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Our Insights 23 Dec 2013

Ten Trends from 2013: The Future of Energy Has Never Been More Uncertain

By Michael Sadowski

The main driver for the decline in coal usage has been hydraulic fracturing (aka fracking), a process more frequently utilized through advancements in technology. Flickr image of Long Eaton coal plant by lewismd13.

This is post 9 of 10. See next or previous.

For over 25 years, companies have valued our ability to serve as their early warning system—to interpret emerging issues and trends in the sustainable development agenda and help them anticipate, understand and respond to shifts in the business landscape. In 2013, SustainAbility re-launched a dedicated function to regularly track and interpret “what’s next”—our Ten Trends of 2013 series is the distillation and public output of our thinking over the year.

Every year, a number of organizations publish long-term energy forecasts. The two most recent ones were the World Energy Outlook 2013 from the International Energy Agency (IEA) and The Outlook for Energy: A View to 2040 from ExxonMobil. These reports paint a future that is more or less the same when it comes to how fossil fuels contribute to our energy future – the IEA predicts that 75% of global energy demand will come from fossil fuels by 2035 (vs. 82% today) while ExxonMobil forecasts a similar figure for 2040.

While these robust research pieces are must reads for anyone working in the energy space, a variety of technical, environmental and societal factors make their predictions about the future of energy more uncertain than ever.

On the technical side, consider that as recent as 2005, coal represented roughly 50% of the US electricity mix – it is now under 40%, a substantial decline in such a short period. The main driver has been hydraulic fracturing (aka fracking), a process developed decades ago but that accelerated in the mid 2000s through advancements in technology. As such, the portion of electricity from natural gas has jumped from 19% in 2000 to 30% today resulting in significant shifts in the industry. For example, Consol, a major coal producer, is selling a third of its coal reserves to focus on natural gas, while the Tennessee Valley Authority is retiring eight coal plants.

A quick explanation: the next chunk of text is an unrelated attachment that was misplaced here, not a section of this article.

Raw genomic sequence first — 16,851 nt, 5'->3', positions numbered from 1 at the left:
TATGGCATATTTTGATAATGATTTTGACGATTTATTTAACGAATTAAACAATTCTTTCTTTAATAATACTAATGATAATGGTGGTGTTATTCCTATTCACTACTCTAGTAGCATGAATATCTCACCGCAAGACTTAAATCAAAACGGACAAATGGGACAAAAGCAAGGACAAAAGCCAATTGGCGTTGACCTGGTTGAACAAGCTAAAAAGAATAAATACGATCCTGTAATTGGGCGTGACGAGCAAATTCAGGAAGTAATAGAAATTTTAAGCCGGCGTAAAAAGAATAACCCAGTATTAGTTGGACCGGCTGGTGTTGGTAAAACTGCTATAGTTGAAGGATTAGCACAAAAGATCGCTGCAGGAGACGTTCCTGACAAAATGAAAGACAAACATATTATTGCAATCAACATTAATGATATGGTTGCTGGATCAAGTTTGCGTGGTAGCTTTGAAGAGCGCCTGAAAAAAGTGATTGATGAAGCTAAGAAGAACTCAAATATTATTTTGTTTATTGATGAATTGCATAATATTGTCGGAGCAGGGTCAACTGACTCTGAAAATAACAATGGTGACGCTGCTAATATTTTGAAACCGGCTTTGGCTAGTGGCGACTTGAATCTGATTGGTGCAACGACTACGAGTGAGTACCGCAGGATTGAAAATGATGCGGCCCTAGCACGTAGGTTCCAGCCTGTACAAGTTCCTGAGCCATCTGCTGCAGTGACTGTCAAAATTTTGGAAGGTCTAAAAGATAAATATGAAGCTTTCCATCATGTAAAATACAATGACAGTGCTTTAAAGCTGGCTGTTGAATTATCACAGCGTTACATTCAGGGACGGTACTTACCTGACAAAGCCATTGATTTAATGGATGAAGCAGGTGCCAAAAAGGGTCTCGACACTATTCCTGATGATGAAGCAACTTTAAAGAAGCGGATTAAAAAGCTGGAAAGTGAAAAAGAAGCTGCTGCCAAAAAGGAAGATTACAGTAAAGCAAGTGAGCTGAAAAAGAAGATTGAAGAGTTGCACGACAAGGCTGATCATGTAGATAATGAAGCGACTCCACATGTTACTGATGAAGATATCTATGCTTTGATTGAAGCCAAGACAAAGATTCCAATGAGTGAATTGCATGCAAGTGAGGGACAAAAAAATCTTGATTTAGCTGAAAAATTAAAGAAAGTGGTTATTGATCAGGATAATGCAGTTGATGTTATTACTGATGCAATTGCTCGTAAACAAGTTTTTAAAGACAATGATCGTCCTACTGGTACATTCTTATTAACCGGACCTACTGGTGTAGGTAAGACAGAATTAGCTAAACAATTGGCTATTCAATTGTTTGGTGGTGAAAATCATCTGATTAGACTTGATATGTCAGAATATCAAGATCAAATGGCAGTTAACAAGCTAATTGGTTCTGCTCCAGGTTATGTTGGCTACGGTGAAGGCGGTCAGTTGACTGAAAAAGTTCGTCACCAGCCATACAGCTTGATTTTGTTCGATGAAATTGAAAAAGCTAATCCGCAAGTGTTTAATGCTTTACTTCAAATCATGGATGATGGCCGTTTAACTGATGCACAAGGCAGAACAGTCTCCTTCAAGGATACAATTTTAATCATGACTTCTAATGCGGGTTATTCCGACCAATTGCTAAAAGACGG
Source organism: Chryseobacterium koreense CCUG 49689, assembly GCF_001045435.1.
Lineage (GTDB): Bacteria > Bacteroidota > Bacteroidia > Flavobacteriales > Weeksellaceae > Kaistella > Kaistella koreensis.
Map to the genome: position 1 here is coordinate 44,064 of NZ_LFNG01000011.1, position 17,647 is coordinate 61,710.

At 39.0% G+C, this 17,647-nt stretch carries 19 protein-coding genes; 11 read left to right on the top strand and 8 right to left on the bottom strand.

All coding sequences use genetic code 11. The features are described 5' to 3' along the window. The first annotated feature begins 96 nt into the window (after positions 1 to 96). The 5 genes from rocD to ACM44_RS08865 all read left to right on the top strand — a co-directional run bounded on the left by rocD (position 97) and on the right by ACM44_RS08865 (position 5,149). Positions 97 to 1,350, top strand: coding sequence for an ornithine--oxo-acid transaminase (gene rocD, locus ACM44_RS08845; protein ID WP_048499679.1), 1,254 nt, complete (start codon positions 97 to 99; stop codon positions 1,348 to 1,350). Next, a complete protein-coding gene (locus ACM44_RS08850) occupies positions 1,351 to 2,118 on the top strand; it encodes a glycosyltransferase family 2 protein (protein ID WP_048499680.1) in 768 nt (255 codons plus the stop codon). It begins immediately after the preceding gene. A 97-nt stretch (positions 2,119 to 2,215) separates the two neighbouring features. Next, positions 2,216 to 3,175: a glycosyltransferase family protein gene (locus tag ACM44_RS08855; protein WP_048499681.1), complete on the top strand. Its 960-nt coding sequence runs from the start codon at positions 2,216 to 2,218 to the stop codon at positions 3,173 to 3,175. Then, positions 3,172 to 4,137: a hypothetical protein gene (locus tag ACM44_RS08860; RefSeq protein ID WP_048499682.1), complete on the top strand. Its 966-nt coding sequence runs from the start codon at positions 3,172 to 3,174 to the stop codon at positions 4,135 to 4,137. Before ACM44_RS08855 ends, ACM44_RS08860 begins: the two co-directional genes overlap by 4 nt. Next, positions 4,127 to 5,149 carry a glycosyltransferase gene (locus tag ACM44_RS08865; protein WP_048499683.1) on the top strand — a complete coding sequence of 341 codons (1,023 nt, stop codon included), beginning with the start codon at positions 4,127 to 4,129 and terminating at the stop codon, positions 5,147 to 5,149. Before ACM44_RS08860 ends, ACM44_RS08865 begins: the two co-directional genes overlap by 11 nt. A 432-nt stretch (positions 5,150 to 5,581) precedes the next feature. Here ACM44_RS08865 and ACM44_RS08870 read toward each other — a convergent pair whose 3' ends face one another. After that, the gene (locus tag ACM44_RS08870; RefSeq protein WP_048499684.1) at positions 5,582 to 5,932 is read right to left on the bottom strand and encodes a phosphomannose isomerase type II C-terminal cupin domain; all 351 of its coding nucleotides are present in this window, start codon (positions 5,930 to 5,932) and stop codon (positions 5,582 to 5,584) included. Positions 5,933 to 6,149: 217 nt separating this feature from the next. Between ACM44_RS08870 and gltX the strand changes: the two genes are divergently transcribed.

We are also seeing major technical advancements and cost reductions in renewable energy technologies such as solar and wind. The cost of solar photovoltaics has dropped precipitously—Citigroup analysts cite a 75% drop in the last four years. Larger and more efficient turbines make wind cost competitive with coal in many regions—to such an extent that Warren Buffett’s MidAmerican Energy recently ordered $1 billion worth of turbines from Siemens. We also see a dizzying array of innovation in the energy space – residential solar (e.g. SolarCity), electric vehicles (e.g. Tesla), home energy management (e.g. Nest), wearable technology – that make the future incredibly exciting and hard to predict.

From an environmental perspective, the imperative to limit GHG emissions in order to stay within a 2 degrees Celsius temperature increase has struck an economic chord with the carbon bubble / stranded asset framing. The fossil fuel divestment movement took off in 2013 (with as a key driver), and organizations including Ceres and Carbon Tracker are getting the attention of analysts and investors by highlighting the significant risks faced by fossil fuel companies if they are not allowed to extract their reserves. Investors are not the only capital providers paying attention – a number of national governments and multilateral banks (e.g. US, UK, European Investment Bank, World Bank) have announced that they will no longer finance coal-fired power plants.

A common response to the above drivers is to highlight the forecast for prolific demand in coal and other fossil fuels in emerging markets, particularly China. The IEA has forecast China alone will construct about 600 GW of coal-fired power plants by 2030, and automobile ownership will boom with rising incomes. Yet, this future is not a foregone conclusion as Chinese citizens are beginning to express their concerns about environmental and human health impacts. The Atlantic opined that 2013 will be “remembered as the year that the country’s air pollution problem went mainstream,” while Citibank analysts authored# a report on peak coal in China, citing the tolerance of the Chinese population for pollution as a main limit to the trajectory of coal consumption.

Companies are fond of saying that they need certainty – regulatory and otherwise – to operate. Yet, if we continue to see these sort of developments, energy companies, their investors and other stakeholders should prepare for a bumpy ride.

If you’re interested in learning more about our trends service for your business, contact Mohammed Al-Shawaf or Michael Sadowski.

This is post 9 of 10. See next or previous.

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